A combination of earlier magazine work and new blog posts

A Simple Procedure To Restore Your 20/20 Vision

Some of you might have worn glasses for a while. Others with 20/20 vision have never had to worry about anything but which pair of designer shades to buy on your next visit to Bal Harbour. But wait. The bad news is that once you get past 40-I know, no one over 40 lives in South Beach-you will notice subtle changes. At restaurants, you will hold the menu a little further away so you can make out the small type; at Sephora you will ask someone to read the back of the label; and yes, even oversized Ocean Drive might need to be held further away to read the delicious columns.

About one in four people are nearsighted, where you can see things close but things far away seem blurry. The other condition, farsightedness, in which seeing for distance is a breeze and reading is a challenge, is far more pervasive. It is one of aging’s downsides.

So we are faced with choices. At Walgreens you can slip on a pair of those plastic reading glasses your grandmother wore, see how much you can read off the little card on the swivel stand, and after making certain no one you know is in the store, pay only $14.99. But you will have to take them every time you go out, and if you don’t wear them on a chain around your neck you will lose them in a week. You also could go to a chic eyewear store, have an exam, pick out cool designer frames, customize your lenses and spend $500. You won’t see any better than with the Walgreens specials, but you’ll look much more chic, though you’d still have the problem of where to put them and how not to lose them. Contacts? Easy to use once you get used to them but a pain between the cleaners, solutions and travel gear. A recent article in The Wall Street Journal titled “New Thinking on Eye Infections and Contacts” discussed serious eye problems caused by a common amoeba found in most water supplies and was enough to make you toss your Bausch & Lombs into the garbage.

Which brings us to the real purpose of this column: Should you LASIK? You have probably heard about it or have a friend who has done it, but just to refresh your memory, LASIK-which stands for Laser-Assisted in Situ Keratomileusis-is quick laser surgery that can restore your vision to 20/20 or better. Luckily for us, the country’s number-one-rated eye clinic-according to U.S. News & World Report’s annual ranking of top hospitals-is here in Miami: the Bascom Palmer Eye Institute. Bascom, founded in 1962, has just reached a deal to collaborate with Moorfields, the largest and most prestigious eye hospital and training center in the United Kingdom.

LASIK has been around since 1960, when Spanish ophthalmologist Jose Barraquer first developed a crude technique to cut thin flaps in the cornea and alter its shape. Twenty years later, an IBM researcher, Rangaswamy Srinivasan, discovered that an ultraviolet laser could etch the eye precisely with no damage to the surrounding area. This led to LASIK in 1990, when two doctors, Italian Lucio Buratto and Greek Loannis Pallikaris, melded all prior techniques.

I could have had LASIK in 1990, when it was hot in Manhattan, but I don’t like trying new medical procedures until they have been tested on other guinea pigs and doctors get some experience. And when it comes to my eyes, I am even more squeamish than I am going to the dentist. But it has been worth the wait, as long as you choose a top clinic with doctors who have performed the procedure many times. Leading eye institutes such as Bascom feature faster, more precise lasers, equipment that allows bladeless incisions, and optimized techniques that greatly improve their reliability compared to a decade ago.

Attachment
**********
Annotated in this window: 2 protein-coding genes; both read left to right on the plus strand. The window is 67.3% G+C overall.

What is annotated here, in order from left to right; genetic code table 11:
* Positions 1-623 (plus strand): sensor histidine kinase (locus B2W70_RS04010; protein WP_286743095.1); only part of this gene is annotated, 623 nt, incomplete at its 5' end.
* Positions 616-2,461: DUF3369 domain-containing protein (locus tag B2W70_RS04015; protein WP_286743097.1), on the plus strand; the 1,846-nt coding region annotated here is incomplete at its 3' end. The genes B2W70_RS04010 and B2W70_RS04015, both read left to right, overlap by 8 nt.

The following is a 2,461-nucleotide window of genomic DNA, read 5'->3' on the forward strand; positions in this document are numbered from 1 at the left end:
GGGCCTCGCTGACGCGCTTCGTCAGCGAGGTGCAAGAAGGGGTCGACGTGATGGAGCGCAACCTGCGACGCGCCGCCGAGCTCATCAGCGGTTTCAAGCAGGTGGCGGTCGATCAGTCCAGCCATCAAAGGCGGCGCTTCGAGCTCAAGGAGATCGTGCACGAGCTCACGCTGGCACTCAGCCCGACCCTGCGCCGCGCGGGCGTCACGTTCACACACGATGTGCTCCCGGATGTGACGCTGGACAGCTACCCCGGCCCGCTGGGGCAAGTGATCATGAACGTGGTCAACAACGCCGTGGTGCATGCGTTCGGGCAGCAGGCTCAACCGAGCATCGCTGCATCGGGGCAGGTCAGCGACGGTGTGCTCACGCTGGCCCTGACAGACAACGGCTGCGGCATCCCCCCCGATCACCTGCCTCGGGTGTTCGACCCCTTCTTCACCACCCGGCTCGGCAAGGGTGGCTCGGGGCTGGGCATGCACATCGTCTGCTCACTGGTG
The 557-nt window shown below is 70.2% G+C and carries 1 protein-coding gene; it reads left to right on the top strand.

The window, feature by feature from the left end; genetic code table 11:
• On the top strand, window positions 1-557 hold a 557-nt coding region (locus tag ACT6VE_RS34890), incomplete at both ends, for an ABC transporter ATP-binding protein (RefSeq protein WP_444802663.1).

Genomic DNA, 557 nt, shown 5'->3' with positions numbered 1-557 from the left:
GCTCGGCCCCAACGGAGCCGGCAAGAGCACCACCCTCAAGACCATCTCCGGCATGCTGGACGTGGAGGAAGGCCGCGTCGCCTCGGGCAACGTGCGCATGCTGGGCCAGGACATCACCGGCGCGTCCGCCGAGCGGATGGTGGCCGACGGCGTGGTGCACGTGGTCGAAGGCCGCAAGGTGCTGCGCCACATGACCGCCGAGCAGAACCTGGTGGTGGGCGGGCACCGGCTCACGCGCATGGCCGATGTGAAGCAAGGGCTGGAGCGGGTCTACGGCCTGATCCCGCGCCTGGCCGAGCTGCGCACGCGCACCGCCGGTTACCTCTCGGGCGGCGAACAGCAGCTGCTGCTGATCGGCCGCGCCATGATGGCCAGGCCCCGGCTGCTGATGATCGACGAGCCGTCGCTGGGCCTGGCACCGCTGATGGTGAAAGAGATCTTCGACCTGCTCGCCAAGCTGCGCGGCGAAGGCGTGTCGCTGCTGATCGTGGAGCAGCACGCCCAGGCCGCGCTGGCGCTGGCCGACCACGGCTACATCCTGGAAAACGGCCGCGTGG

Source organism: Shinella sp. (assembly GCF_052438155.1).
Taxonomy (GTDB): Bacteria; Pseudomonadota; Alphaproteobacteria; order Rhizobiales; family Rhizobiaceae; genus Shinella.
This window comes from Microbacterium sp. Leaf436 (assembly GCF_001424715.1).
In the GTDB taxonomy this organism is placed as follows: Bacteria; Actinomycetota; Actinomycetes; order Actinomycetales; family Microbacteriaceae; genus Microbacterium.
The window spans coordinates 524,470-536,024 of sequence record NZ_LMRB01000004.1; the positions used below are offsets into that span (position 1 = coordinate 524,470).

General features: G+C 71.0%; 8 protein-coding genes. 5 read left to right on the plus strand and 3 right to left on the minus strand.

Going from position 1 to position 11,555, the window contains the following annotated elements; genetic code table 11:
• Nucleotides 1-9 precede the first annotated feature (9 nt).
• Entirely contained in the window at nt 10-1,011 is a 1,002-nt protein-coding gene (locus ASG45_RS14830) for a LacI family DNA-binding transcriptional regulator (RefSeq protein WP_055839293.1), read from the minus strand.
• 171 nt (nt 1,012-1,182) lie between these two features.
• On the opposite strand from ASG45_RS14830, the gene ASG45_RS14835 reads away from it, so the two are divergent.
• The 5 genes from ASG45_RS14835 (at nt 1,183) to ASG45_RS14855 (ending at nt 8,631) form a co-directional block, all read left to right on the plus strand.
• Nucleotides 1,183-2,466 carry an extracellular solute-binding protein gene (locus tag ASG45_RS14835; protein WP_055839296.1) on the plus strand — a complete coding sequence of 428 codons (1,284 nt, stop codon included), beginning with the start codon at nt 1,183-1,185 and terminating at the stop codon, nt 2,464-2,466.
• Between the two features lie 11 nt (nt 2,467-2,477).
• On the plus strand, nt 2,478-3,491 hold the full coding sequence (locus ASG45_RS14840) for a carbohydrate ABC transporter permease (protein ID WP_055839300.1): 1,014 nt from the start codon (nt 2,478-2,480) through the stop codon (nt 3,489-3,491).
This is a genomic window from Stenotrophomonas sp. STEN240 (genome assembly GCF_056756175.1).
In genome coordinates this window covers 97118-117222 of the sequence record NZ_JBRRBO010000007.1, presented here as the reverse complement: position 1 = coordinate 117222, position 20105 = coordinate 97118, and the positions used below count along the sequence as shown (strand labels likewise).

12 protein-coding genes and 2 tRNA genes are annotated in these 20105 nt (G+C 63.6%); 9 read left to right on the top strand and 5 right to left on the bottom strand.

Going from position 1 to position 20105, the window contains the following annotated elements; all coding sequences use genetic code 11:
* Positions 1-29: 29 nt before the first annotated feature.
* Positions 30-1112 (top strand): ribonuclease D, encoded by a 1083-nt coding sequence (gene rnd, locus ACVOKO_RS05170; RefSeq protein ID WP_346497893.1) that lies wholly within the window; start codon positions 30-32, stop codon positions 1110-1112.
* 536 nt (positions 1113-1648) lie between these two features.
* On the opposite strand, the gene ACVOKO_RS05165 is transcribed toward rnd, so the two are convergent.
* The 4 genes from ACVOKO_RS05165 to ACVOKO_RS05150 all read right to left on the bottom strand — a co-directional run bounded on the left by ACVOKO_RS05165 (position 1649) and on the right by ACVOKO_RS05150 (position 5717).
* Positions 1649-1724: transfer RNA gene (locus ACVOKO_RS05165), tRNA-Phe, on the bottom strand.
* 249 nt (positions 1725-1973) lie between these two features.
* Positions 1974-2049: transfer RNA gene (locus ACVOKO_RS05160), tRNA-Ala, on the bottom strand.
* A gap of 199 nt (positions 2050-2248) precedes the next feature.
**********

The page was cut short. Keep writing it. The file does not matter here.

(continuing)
Bascom is one of only six centers in the nation that performs “custom LASIK,” in which wave-front technology offers microscopic adjustment for each patient’s particular set of vision deficiencies. The payoff is that 98 percent of patients end up with 20/20 vision or better, while 70 percent can boast an astonishing 20/16 or better.

Amazingly, the entire procedure takes about 20 minutes, and you will see better by the time you leave the office. Within a week, you will be at your peak. The downside is that a few people get an infection, requiring antibiotics. Others may need a tweak to make things perfect. But not everyone is a candidate for LASIK. About 25 percent are too nearsighted or have corneas that are too thin. Fortunately, other procedures can sometimes help these people as much as LASIK.

My husband, Gerald, and I went to Bascom and sat through three hours of four different exams with a million dollars in high-tech machines you have never seen at your local optometrist. Testing is free. It turns out we are both candidates. I need surgery on both eyes and Gerald on just one, and since you pay by the eye ($2,250), he is getting a great bargain. Dr. Sonia Yoo, who looks more like a model than a doctor, told us, “Actually, the younger you are, the better. If people see us in their 20s, they can get decades of near perfect vision.”

Here are a few other tips: Wear sunglasses as much as possible. They really protect the eyes. Take foods and supplements that are great for vision. Blueberries and bilberries strengthen capillaries and prevent loss of sight (bilberry jam was fed to World War II fighter pilots to enhance their night vision). Eyebright is a European plant used since the Middle Ages to help vision, as are lutein and zeaxanthin, two wonder supplements that have been proven to protect eyes and delay age-related problems.

So after a quick session at Bascom Palmer, a few supplements, and blueberries, your eyes should be perfect. Gerald and I are booked for a late-June LASIK. When you next see us, he will recognize you from across the street, and I will be reading menus without glasses. Now go over the causeway and see the world a little clearer.